The beleaguered healthcare.gov website has scored a victory -- of sorts -- on the information security front: It's been targeted by online attackers only a small number of times -- far fewer than most US government websites.
Those attack-volume details became public Wednesday, when Roberta Stempfley, acting assistant secretary of the Department of Homeland Security's Office of Cybersecurity and Communications, told a House committee that based on reports -- largely from the Department of Health and Human Services, which under the Affordable Care Act (ACA) is in charge of implementing and managing the federal healthcare.gov website -- there have been just over a dozen cyber-attacks against healthcare.gov.
"We received about 16 reports from HHS that are under investigation and one open source report about a denial of service," said Stempfley. The open source report was apparently referring to an attack tool named "Destroy Obama Care!" that promised to launch distributed-denial-of-service (DDoS) attacks against healthcare.gov, and which had been offered for download through some social media sites.
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Stempfley said that DDoS attack effort had failed.
For comparison's sake, how do the attacks against healthcare.gov stack up against other sites? One unnamed DHS official told ABCNews.com that the DHS website saw "228,700 cyber incidents" during 2012, which if averaged out equals about 626 attacks per day "involving federal agencies, critical infrastructure, and the department's industry partners."
The attack volume aside, members of the House Homeland Security Committee continued to ask: Is healthcare.gov secure?
In his opening remarks, Rep. Michael McCaul (R-Texas), the committee chair, called for the ACA to be halted until the kinks were ironed out of healthcare.gov. "We have a website that doesn't work," he said. "It seems to me that it ought to be delayed until that website is functional ... [and] we can receive assurances from the administration that these websites are secure, because of the personal data that's being put into them, into the exchanges."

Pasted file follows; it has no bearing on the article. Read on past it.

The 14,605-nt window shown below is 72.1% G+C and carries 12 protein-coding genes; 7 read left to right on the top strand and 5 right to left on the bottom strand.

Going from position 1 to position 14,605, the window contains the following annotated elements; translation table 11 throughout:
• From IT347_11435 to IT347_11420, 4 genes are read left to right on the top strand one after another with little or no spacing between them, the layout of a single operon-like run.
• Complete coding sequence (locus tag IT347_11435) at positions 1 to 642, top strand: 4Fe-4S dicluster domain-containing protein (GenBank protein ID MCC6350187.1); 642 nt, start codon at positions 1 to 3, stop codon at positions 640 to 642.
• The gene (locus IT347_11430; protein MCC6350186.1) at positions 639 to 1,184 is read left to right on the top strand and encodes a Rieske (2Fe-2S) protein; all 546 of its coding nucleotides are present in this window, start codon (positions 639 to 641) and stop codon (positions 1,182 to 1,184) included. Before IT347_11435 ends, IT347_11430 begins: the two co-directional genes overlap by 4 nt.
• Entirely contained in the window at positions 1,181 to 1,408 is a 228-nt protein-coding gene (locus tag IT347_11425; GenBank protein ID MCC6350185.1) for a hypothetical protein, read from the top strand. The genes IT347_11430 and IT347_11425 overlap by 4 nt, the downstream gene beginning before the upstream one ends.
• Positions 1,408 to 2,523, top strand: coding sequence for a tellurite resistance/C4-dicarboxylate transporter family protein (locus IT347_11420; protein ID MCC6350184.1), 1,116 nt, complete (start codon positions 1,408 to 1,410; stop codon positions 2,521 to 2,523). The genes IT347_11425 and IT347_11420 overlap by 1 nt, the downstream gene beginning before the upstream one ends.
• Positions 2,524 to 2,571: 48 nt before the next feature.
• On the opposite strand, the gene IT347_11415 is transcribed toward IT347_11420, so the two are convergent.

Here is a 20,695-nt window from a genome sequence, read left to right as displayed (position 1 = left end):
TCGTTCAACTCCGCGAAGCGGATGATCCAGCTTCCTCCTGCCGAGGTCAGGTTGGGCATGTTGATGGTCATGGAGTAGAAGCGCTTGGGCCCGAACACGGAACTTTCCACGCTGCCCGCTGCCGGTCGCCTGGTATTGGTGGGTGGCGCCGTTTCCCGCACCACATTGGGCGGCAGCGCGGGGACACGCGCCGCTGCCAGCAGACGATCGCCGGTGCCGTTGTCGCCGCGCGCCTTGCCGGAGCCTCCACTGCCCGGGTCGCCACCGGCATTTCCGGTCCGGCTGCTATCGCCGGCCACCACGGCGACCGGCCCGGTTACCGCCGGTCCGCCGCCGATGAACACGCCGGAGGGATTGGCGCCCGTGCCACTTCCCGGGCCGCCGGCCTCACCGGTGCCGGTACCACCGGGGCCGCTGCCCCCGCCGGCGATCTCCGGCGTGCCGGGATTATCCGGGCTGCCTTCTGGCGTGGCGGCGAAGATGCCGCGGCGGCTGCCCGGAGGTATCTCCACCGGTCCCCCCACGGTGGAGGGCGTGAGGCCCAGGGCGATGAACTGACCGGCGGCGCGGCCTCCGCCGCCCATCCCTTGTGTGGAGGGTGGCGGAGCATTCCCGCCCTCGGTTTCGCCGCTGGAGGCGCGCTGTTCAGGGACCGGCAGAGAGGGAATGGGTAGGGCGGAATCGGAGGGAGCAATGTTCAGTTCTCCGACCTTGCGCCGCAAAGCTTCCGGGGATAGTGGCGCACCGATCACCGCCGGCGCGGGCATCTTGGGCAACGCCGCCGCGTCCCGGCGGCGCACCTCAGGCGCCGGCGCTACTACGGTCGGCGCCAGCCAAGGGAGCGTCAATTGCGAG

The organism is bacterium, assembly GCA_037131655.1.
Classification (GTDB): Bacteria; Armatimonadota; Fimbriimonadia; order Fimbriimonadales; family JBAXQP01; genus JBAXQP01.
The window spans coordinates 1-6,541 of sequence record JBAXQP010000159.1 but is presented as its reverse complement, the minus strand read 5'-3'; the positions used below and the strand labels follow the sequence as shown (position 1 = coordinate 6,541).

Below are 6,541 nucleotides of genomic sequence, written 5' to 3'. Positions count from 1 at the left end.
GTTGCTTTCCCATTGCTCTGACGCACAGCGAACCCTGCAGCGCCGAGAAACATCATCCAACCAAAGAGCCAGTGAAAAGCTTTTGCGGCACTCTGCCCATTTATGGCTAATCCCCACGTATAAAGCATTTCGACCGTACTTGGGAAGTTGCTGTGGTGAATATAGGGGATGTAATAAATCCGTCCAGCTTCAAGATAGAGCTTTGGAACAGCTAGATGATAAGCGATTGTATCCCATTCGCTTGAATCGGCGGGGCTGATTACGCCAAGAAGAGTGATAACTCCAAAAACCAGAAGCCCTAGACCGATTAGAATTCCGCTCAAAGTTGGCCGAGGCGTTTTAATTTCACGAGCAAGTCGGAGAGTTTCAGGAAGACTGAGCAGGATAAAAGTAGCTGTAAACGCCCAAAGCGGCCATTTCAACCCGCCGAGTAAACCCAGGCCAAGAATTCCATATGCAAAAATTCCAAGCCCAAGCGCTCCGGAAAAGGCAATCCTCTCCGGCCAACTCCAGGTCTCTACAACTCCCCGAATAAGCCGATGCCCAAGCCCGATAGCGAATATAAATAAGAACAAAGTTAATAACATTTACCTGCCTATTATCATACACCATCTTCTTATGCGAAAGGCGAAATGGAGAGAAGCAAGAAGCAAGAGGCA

Furthermore, asked McCaul, why wasn't Centers for Medicare and Medicaid Services (CMS), which is part of HHS and directly responsible for implementing healthcare.gov, working closely with DHS to protect the healthcare portal? "DHS has not participated in any meaningful way in developing, monitoring or ensuring the security of healthcare.gov, the Health Exchanges, or the Federal Data Services Hub," McCaul said. "The only contact between DHS and CMS consisted of two emails and one phone call."
But Stempfley disagreed, saying that's not how government security efforts unfold. "It is not typical for a department or agency as they're building a specific application to involve DHS," she said. Furthermore, she noted, DHS shares extensive information security information with a number of agencies' CIOs and CISOs via the US government's CIO Council and CISO Advisory Councils. "We regularly communicate about threats in those forums," she said.
Even so, more advanced discussions are now underway, Stempfley told McCaul, including DHS detailing which of its "portfolio of capabilities and services" CMS might want to use for healthcare.gov. She said those discussions commenced on August 28 -- just one month before the healthcare portal's launch -- when the CISO of CMS approached DHS. Since then, however, the agency "has not yet received a specific request from CMS relative to the ACA systems, and has not provided technical assistance to CMS relative to ACA systems."
After the hearing, McCaul continued to question whether the healthcare.gov site was securely storing users' email addresses, phone numbers, birthdates, social security numbers, and personal health information. "This is a goldmine for hackers," McCaul told Reuters.
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